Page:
"Developing Therapies Based on Plant Glycosides of Vitamin D"
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Checking your pig's Vitamin D status

Join our research project on vitamin D supplementation of neonatal pigs

Heartland Assays Accession Form For Blood Samples

Wean-D is a preparation of vitamin D3 for oral administration to piglets at one to three days of age. The solution has been titrated to provide a dose of 40,000IU per ml.
The literature and the experience of those of us involved in this project suggest that a large bolus dose of vitamin D3 at processing may well support diverse facets of general health in the suckling and immediately post-weaned pig. Wean-D has been an "experimental preparation" for the last half year. We asked producers to participate in our research by assessing their weanling piglet's vitamin D status before they used Wean-D and after. This is done by determining serum 25(OH)vitamin D concentration.

Work done in many species including pigs has determined that serum 25(OH)D concentrations below 15 ng/ml for any length of time are considered insufficient to prevent the bone disease known as rickets. Increasing evidence suggests that optimal immune function and muscle development requires serum 25(OH)D concentrations above 30 ng/ml. In the last 6 months we have learned that there are almost no 10 or 21 day old piglets, raised without access to summer mid-day sunlight, with serum 25(OH)D concentrations exceeding 10 ng/ml and many are below 5 ng/ml. Many of these latter piglets are already exhibiting the rubbery bones of rickets and some go on to develop hump backs or "kyphosis" (a bone disease of the spine)in the weeks following weaning. Thanks to the willingness of the producers who participated in our early testing and development of Wean-D during the summer of 2011, we are confident that with proper administration of Wean-D at processing (1-3 days of age) serum 25(OH)D concentrations will remain above 30 ng/ml for at least the first 15 days of life and will remain above 15 ng/ml at day 21 of life. Through the efforts of the producers and veterinarians who were willing to test Wean-D we also find that use of Wean-D at processing can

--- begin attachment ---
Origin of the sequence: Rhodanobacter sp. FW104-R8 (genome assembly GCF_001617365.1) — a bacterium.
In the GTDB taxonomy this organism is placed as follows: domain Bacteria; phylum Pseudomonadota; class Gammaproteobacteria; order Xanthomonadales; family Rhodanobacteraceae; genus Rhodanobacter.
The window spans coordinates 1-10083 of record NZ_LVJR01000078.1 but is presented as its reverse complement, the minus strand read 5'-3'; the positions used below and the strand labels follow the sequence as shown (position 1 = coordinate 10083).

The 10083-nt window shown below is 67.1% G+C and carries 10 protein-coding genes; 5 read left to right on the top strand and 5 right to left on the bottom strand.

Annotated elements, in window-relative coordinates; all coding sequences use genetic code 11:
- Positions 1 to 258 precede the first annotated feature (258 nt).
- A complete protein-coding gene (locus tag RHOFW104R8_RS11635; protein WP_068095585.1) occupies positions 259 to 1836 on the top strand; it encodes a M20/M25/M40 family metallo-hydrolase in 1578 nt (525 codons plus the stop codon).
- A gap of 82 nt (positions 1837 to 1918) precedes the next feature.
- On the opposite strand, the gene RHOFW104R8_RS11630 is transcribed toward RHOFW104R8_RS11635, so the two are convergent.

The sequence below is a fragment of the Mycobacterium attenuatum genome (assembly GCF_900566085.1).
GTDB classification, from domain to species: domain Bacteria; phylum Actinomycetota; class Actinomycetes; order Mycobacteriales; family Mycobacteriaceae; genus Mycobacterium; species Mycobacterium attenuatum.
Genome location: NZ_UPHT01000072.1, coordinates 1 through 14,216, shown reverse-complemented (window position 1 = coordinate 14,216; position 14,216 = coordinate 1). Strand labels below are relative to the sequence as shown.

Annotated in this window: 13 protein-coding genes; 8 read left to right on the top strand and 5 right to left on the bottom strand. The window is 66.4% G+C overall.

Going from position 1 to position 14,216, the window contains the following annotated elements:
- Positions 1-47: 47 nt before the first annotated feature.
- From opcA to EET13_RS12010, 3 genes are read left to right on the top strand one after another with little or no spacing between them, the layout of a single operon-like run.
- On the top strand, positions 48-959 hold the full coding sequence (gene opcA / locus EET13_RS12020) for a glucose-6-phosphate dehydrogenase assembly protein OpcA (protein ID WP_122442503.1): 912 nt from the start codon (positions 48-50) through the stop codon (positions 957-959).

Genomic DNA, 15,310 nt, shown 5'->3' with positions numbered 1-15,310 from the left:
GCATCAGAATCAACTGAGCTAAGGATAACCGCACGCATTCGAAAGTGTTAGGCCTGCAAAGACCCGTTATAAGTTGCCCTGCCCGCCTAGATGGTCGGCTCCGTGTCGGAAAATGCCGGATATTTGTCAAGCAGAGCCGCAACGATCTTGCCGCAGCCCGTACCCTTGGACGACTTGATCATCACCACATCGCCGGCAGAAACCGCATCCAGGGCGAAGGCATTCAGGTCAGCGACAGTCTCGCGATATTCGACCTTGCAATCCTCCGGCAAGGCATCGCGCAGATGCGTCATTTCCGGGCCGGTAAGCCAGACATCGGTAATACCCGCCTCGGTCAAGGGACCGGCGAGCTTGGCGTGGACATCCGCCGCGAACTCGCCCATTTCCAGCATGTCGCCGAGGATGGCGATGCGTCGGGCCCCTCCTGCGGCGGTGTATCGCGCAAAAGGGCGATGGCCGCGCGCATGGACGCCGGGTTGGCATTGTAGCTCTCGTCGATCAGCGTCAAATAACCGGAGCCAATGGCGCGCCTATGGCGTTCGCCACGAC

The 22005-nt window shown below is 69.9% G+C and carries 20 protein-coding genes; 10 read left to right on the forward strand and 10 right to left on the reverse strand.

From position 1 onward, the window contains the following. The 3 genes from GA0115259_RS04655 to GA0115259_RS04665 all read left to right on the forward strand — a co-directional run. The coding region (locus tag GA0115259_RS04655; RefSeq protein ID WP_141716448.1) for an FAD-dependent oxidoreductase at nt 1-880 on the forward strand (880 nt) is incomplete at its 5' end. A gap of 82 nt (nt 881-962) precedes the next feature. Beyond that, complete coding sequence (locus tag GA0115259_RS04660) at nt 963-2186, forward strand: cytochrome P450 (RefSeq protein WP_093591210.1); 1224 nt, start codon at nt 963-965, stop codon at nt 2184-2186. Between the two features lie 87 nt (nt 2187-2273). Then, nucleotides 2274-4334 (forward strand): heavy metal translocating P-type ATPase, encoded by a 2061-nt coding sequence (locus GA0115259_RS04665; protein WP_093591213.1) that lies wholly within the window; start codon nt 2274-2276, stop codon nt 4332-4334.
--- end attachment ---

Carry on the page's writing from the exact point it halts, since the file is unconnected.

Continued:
1. Improve activity level of weaned piglets- they run around their pens and their consumption of poat-wean diet is improved.

  2. Little to no rickets and greatly reduced incidence of humpbacks.

  3. Incidence of Post-weaning failure to thrive syndrome is greatly reduced(PFTS).

  4. Reduced mortality from all causes in the post-weaning period.

  5. Statistically insignificant increases in body weight at 21 days of age, but more uniformity of weight in nursery pigs.

  6. Animals developing scours are at particular risk of developing rickets due to vitamin D malabsorption and wasting via the enterohepatic circulation. Though Wean-D can help maintain serum 25(OH)D concentrations in these pigs scours presents a major challenge to vitamin D status.

Proving Wean-D works in your herd.

Many producers and veterinarians are surprised to learn that young pigs are often vitamin D deficient. If you would like to test the vitamin D status of your herd, before and after using Wean-D we have arranged with Heartland Assays in Ames, IA to provide this service at a reduced cost. We hope you will learn from this analysis and that we can all gain data and observational experience from collaborators, whether you choose to try Wean-D or not.

Check serum 25(OH)D levels in 3 week old pigs as a baseline for herd status before beginning administration of Wean-D. Serum from one "normal" pig at 3 weeks of age, from each of 10 litters is assayed. Post-treatment sampling, serum from 1 pig per litter from each of 10 litters, is to be assayed immediately pre-weaning. Clinical observations on the health of pigs, incidence of structural defects such as hump-back pigs, lameness, rib calcification, growth and physical activity level and feed consumption and mortality are important details for the producer and veterinarian to monitor.

A heartland Assays sample accession form is attached. Serum samples, clear and without hemolysis, are to be submitted chilled or frozen to: Dr. Ron Horst, Heartland Assays, 2711 South Loop Drive, Suite 4400, Building 4, Ames, IA 50010

Cost of assay is $35/serum sample ($30 each if sending 10 or more samples) and payment should be submitted with samples.